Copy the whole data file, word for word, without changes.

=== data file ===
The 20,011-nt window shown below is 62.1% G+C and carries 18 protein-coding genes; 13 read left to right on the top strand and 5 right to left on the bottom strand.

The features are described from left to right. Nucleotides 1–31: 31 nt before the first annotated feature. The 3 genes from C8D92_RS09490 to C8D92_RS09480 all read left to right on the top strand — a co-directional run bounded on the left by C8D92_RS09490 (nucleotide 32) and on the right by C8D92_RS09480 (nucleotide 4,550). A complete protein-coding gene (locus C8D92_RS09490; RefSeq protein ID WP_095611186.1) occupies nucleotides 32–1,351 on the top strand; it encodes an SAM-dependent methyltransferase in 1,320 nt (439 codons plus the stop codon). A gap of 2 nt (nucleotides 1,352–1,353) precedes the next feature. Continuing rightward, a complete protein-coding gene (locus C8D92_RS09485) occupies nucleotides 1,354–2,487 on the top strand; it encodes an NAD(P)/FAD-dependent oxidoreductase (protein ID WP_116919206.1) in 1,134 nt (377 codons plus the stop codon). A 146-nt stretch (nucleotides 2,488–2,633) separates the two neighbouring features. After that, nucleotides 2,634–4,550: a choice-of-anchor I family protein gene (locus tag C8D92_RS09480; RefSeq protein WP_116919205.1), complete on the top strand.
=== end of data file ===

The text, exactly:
The 20,011-nt window shown below is 62.1% G+C and carries 18 protein-coding genes; 13 read left to right on the top strand and 5 right to left on the bottom strand.

The features are described from left to right. Nucleotides 1–31: 31 nt before the first annotated feature. The 3 genes from C8D92_RS09490 to C8D92_RS09480 all read left to right on the top strand — a co-directional run bounded on the left by C8D92_RS09490 (nucleotide 32) and on the right by C8D92_RS09480 (nucleotide 4,550). A complete protein-coding gene (locus C8D92_RS09490; RefSeq protein ID WP_095611186.1) occupies nucleotides 32–1,351 on the top strand; it encodes an SAM-dependent methyltransferase in 1,320 nt (439 codons plus the stop codon). A gap of 2 nt (nucleotides 1,352–1,353) precedes the next feature. Continuing rightward, a complete protein-coding gene (locus C8D92_RS09485) occupies nucleotides 1,354–2,487 on the top strand; it encodes an NAD(P)/FAD-dependent oxidoreductase (protein ID WP_116919206.1) in 1,134 nt (377 codons plus the stop codon). A 146-nt stretch (nucleotides 2,488–2,633) separates the two neighbouring features. After that, nucleotides 2,634–4,550: a choice-of-anchor I family protein gene (locus tag C8D92_RS09480; RefSeq protein WP_116919205.1), complete on the top strand.